High Performance Computing facility

HomenewsPhilip Lijnzaad shares his HPC experiences

Philip Lijnzaad shares his HPC experiences

The High-Performance Computing (HPC) facility speeds up computational tasks of any size. The facility has proven to be very stable, and is maintained by a group of expert and friendly admins. Stop running computational tasks on your own PC, and benefit from the HPC facility. Philip Lijnzaad already does so and shares his experience.

FairShare policy
The availability of a High Performance Computing facility is an absolute necessity for those academics who work with large datasets. The FairShare policy ensures that small users automatically get higher priority. Even if there are tens of thousands of computing jobs waiting (this is not unusual), small jobs can be run within a few minutes.

“This data is so voluminous that computing in the cloud is currently not an option. Apart from confidentiality issues, it would simply take too long to transfer data to and from the cloud.” Philip Lijnzaad tells about his research in molecular biology, in which data from next generation sequencing (NGS) methods play a prominent role. Philip is a senior Bioinformatician at the Princess Máxima Centre for Pediatric Oncology, working in the Holstege group.

Efficient use of time and hardware
“My main usage stems from mapping; finding the NGS sequences, typically a few million, back in a reference data set. My previous work with yeast used ChIPseq data to pinpoint protein-DNA binding locations in the genome, and MNaseseq data to determine nucleosome positions. Currently I am analysing data from human single-cell RNA sequencing experiments. Both the yeast genome and the human transcriptome are relatively small. Since the computational tasks scale with the size of the reference data set, I am only a minor user of the facility now. This year to date, I have run around 6,000 jobs, using 400 CPU hours in total. It would have been cumbersome to do this on a small server such as a stand-alone desktop computer. Most of the computational burden occurs at the time the data become available, and also at the time a new data analysis idea is hatched. With the HPC facility, one group’s peak activity can take place in another group’s off-peak time, making much more efficient use of time and hardware.”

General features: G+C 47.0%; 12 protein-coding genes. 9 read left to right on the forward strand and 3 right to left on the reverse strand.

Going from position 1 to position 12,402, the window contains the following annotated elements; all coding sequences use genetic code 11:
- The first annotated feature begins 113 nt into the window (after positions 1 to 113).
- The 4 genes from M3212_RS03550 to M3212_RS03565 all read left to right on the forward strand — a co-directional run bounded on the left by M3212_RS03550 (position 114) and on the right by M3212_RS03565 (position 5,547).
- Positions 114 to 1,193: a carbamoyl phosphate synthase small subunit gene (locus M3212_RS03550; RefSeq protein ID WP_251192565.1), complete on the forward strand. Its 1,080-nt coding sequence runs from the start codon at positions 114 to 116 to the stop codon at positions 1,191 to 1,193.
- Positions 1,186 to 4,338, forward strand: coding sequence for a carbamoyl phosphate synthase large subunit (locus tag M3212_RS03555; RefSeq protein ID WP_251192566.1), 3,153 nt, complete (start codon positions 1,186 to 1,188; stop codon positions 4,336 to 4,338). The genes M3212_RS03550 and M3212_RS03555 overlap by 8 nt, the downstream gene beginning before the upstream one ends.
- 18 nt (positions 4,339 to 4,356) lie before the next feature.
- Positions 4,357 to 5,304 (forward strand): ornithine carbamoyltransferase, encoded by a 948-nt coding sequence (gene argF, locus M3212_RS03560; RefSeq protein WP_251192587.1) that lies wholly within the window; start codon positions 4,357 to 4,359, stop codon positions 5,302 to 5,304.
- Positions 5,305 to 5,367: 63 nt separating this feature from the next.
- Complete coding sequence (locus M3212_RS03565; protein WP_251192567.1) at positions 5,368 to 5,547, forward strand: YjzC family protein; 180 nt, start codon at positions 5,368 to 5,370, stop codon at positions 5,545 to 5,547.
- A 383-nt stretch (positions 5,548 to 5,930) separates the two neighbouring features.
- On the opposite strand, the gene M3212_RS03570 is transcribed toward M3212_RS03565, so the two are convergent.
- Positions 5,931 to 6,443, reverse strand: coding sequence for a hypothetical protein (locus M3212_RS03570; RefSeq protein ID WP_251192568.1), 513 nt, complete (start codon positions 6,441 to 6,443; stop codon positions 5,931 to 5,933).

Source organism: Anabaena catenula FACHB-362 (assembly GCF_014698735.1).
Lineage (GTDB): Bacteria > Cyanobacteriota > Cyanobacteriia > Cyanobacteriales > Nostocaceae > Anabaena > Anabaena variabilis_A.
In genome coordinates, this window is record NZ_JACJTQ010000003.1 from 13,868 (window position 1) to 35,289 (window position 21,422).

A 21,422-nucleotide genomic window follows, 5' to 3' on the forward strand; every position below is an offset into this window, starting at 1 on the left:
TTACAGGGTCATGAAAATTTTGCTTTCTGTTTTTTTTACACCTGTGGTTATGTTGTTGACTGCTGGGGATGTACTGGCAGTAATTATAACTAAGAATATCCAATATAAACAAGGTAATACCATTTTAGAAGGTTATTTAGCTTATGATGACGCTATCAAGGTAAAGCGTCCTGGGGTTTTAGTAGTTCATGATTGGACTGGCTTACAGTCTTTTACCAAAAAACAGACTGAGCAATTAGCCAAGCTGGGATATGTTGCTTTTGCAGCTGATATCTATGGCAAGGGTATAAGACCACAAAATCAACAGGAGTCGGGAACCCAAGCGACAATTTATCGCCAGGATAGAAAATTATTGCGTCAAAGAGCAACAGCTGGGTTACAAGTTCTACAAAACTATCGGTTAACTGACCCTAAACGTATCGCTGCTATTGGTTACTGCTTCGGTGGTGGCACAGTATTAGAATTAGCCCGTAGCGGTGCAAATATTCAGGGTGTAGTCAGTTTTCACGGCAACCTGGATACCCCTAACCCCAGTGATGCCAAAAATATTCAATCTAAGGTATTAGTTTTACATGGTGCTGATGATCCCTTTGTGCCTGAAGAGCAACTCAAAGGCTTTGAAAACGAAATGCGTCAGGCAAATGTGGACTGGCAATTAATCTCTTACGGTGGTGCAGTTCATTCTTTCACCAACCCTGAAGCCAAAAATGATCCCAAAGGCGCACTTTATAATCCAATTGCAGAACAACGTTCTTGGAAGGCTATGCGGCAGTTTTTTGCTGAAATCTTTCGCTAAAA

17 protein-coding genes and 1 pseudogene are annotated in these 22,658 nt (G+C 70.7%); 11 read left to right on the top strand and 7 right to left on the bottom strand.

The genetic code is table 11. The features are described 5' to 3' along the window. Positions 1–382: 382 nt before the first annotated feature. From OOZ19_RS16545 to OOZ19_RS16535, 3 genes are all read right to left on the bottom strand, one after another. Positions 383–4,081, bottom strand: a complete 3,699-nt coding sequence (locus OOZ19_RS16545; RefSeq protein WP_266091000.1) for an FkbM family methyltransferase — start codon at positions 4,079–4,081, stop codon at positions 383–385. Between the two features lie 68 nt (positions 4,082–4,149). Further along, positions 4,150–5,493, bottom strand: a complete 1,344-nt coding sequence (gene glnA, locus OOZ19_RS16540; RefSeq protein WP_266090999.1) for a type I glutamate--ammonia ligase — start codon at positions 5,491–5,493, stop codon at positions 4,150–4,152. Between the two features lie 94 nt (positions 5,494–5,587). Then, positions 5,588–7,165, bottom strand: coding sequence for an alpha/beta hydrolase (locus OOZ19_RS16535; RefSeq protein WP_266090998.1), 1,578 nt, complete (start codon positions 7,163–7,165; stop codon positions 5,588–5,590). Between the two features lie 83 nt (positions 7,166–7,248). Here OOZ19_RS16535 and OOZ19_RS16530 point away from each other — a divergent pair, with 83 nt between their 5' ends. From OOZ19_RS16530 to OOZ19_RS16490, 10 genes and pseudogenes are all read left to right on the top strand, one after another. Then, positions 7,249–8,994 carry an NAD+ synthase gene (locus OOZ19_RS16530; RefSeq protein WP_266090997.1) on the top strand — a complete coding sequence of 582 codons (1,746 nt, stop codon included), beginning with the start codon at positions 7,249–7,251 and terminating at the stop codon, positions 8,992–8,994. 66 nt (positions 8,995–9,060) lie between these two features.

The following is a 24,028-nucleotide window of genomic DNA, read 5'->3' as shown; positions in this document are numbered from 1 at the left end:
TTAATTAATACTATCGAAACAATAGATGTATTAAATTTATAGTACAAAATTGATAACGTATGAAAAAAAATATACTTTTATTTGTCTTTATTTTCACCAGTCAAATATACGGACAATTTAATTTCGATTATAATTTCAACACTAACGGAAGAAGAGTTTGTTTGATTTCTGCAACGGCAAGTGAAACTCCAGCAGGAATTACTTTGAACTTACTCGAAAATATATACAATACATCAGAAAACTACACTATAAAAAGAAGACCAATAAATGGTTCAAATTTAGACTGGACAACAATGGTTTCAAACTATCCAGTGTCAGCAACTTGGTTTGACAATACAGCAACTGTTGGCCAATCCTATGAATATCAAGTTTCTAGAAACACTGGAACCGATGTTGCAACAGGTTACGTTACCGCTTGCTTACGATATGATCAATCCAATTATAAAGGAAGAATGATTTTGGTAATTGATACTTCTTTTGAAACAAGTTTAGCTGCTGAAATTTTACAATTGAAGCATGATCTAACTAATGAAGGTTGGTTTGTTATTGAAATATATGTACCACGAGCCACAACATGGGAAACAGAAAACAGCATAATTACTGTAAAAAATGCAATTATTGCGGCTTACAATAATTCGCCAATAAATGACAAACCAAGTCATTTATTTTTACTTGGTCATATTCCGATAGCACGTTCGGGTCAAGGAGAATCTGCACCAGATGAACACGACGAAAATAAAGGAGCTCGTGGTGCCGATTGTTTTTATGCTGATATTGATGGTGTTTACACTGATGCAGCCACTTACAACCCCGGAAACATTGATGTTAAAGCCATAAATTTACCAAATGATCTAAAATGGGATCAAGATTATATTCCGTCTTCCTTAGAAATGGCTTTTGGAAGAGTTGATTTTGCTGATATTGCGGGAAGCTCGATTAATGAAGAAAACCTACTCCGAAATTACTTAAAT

For more information about the current HPC facility, see the HPC facility wiki or contact Patrick Kemmeren.